The Wire could never be made today
The show's moral complexity belongs to a bygone era
I don’t think The Wire could be made now. Or, at least, I don’t think it would attract the critical acclaim that it did when it was first aired, almost twenty years ago.
I started rewatching the show at the beginning of lockdown, and last week got to the final season, at the same time that various media outlets began calling for an end to police shows, the most popular genre of TV in both America and the UK. The argument is that heroising, or even just humanising, police officers is an act of “copaganda”, encouraging viewers to sympathise with the agents of police brutality at a time when radical proposals to abolish or defund the police are suddenly on the agenda.
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Several shows have already been cancelled and activists have apparently now set their sights on Paw Patrol, a children’s cartoon that features a talking police dog called Chase (“Defund the paw patrol!” reads one tweet, “Euthanize the police dog!” urges another.)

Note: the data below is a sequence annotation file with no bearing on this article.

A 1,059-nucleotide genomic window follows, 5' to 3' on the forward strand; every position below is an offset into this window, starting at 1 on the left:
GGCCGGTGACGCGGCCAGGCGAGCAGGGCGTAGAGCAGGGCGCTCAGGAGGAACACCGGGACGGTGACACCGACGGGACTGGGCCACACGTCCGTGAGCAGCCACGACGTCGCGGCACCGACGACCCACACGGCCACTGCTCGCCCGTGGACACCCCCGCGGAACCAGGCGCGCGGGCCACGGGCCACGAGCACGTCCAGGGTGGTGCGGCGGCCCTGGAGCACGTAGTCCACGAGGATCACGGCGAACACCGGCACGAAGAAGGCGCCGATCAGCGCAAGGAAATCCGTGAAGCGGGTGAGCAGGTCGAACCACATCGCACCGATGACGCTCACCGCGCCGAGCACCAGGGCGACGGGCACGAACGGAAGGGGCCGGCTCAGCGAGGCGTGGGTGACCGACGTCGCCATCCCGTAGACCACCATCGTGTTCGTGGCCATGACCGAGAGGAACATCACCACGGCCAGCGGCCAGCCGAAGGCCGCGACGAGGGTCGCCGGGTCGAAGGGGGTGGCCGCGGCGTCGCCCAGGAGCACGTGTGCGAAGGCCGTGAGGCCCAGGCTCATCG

Of course, The Wire was not just any old police procedural. It was the jewel in the crown, the very best of the Golden Age of Television (an age that is now, I fear, behind us). But the moral and narrative complexity of the show, the very thing that made it so accomplished, would now be its undoing.
It’s not as though The Wire shies away from depictions of police brutality, corruption, incompetence, and malice. But, to the extent that there are any heroes in the show — Howard “Bunny” Colvin, Cedric Daniels, and Lester Freamon come closest — they are police officers, and black police officers too. And, although we regularly see police mistreating the black people of Baltimore, the show refuses to offer up any kind of simple narrative to explain the problems besetting the city.